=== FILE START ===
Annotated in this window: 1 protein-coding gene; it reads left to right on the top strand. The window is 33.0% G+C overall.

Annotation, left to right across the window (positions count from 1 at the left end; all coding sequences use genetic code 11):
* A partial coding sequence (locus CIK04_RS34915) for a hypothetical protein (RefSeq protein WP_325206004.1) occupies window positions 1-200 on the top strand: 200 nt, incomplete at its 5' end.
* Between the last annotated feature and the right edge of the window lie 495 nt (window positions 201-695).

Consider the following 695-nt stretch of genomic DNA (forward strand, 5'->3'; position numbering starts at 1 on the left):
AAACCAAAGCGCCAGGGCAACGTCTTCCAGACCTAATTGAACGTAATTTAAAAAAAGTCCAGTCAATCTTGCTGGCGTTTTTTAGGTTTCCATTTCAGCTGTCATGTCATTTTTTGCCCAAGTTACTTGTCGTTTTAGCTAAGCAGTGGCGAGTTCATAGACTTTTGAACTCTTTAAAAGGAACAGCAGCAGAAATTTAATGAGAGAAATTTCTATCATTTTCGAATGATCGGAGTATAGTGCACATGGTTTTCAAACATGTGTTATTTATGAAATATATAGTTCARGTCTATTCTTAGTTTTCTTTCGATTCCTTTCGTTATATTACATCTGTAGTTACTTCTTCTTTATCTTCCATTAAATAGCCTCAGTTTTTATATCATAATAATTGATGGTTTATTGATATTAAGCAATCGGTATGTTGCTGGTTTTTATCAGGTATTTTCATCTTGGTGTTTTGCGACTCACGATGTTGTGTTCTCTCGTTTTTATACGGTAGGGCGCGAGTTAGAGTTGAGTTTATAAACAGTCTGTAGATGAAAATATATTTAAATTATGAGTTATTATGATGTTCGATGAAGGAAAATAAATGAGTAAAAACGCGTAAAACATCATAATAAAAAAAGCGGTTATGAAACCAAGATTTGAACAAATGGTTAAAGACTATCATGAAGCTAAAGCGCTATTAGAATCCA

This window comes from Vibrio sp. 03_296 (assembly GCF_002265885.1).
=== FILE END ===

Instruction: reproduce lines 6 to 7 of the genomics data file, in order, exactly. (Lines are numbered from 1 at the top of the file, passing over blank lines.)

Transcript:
AAACCAAAGCGCCAGGGCAACGTCTTCCAGACCTAATTGAACGTAATTTAAAAAAAGTCCAGTCAATCTTGCTGGCGTTTTTTAGGTTTCCATTTCAGCTGTCATGTCATTTTTTGCCCAAGTTACTTGTCGTTTTAGCTAAGCAGTGGCGAGTTCATAGACTTTTGAACTCTTTAAAAGGAACAGCAGCAGAAATTTAATGAGAGAAATTTCTATCATTTTCGAATGATCGGAGTATAGTGCACATGGTTTTCAAACATGTGTTATTTATGAAATATATAGTTCARGTCTATTCTTAGTTTTCTTTCGATTCCTTTCGTTATATTACATCTGTAGTTACTTCTTCTTTATCTTCCATTAAATAGCCTCAGTTTTTATATCATAATAATTGATGGTTTATTGATATTAAGCAATCGGTATGTTGCTGGTTTTTATCAGGTATTTTCATCTTGGTGTTTTGCGACTCACGATGTTGTGTTCTCTCGTTTTTATACGGTAGGGCGCGAGTTAGAGTTGAGTTTATAAACAGTCTGTAGATGAAAATATATTTAAATTATGAGTTATTATGATGTTCGATGAAGGAAAATAAATGAGTAAAAACGCGTAAAACATCATAATAAAAAAAGCGGTTATGAAACCAAGATTTGAACAAATGGTTAAAGACTATCATGAAGCTAAAGCGCTATTAGAATCCA

This window comes from Vibrio sp. 03_296 (assembly GCF_002265885.1).